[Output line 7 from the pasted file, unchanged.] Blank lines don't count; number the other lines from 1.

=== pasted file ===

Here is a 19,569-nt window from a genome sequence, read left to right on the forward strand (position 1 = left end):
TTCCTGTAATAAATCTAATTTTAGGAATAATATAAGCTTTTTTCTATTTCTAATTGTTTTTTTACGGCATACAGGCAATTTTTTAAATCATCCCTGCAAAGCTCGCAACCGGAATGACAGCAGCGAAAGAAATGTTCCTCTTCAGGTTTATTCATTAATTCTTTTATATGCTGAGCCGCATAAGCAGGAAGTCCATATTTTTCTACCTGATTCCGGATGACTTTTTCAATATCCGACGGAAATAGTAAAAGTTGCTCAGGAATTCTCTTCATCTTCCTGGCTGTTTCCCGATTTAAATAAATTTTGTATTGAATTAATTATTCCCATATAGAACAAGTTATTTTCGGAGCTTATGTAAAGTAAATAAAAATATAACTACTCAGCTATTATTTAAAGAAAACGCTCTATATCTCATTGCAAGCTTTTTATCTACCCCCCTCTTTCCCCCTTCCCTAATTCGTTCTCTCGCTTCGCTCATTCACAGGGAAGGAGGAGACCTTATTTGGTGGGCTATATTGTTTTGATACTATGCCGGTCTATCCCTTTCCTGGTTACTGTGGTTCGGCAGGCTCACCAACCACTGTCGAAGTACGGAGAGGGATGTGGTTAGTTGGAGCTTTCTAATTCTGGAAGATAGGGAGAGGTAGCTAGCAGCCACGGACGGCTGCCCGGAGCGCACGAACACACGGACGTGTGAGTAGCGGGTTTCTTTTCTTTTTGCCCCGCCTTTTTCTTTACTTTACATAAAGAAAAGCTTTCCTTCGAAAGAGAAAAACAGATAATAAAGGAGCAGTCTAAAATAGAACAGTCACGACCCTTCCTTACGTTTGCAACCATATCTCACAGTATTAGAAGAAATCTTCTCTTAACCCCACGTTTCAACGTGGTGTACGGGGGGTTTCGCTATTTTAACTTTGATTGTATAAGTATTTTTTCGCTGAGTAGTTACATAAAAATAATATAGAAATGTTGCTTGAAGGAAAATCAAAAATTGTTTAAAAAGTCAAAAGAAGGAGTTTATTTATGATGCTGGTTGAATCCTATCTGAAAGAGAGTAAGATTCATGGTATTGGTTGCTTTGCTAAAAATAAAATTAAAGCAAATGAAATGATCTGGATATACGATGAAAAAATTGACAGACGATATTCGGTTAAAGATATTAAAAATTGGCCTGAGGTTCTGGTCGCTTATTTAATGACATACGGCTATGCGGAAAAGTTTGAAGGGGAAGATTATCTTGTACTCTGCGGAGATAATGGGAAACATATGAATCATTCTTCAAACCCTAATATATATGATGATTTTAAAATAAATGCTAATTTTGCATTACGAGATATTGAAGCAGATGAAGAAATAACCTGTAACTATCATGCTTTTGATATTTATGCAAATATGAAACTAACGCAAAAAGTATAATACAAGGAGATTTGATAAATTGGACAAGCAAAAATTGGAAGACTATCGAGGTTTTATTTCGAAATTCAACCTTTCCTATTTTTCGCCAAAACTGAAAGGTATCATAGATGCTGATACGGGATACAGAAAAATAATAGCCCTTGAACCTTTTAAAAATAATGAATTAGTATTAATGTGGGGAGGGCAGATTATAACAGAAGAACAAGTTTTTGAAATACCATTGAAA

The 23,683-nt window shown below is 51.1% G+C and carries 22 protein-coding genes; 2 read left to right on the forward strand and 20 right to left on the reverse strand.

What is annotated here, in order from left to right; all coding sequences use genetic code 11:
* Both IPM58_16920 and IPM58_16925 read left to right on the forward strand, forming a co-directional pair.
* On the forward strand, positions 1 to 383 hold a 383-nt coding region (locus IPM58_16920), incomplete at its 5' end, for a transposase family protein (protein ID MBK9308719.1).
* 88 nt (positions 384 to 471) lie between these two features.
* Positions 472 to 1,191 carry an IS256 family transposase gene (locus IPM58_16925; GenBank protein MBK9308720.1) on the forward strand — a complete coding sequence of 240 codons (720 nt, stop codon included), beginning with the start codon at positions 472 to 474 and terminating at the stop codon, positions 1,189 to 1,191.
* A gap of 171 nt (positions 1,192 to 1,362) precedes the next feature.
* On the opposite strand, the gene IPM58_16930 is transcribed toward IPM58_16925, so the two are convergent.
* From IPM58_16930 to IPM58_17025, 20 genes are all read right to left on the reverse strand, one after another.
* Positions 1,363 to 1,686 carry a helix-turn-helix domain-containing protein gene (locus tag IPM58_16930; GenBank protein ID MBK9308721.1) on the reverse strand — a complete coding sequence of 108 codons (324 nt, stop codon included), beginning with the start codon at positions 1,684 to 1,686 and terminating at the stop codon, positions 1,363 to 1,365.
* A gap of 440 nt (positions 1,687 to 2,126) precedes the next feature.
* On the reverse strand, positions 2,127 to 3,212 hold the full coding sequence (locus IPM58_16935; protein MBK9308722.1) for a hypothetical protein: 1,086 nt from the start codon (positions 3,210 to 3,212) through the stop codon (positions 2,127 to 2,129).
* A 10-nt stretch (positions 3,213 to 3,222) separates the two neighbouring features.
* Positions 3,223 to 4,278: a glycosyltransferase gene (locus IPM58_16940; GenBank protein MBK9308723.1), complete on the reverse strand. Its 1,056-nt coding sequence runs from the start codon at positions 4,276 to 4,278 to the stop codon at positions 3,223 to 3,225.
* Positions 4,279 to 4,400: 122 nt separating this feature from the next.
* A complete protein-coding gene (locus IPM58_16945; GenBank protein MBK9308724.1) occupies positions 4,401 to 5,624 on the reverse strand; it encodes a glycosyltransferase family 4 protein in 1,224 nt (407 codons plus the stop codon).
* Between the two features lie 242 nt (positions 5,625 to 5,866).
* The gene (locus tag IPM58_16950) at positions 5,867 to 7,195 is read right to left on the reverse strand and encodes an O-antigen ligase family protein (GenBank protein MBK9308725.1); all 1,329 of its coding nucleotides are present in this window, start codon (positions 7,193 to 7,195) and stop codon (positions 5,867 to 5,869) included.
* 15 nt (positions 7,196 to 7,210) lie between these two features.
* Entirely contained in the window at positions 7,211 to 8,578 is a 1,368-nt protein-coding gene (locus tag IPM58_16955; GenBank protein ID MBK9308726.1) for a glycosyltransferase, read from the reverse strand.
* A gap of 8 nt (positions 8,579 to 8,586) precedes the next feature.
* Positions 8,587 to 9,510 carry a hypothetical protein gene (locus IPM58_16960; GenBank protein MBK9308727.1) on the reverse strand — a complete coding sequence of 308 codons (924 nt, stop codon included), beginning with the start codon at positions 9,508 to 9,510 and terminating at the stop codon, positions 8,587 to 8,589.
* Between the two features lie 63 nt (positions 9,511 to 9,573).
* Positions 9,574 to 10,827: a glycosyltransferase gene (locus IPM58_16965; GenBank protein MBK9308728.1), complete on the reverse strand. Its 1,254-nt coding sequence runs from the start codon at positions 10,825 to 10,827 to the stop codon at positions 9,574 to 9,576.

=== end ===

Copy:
* 88 nt (positions 384 to 471) lie between these two features.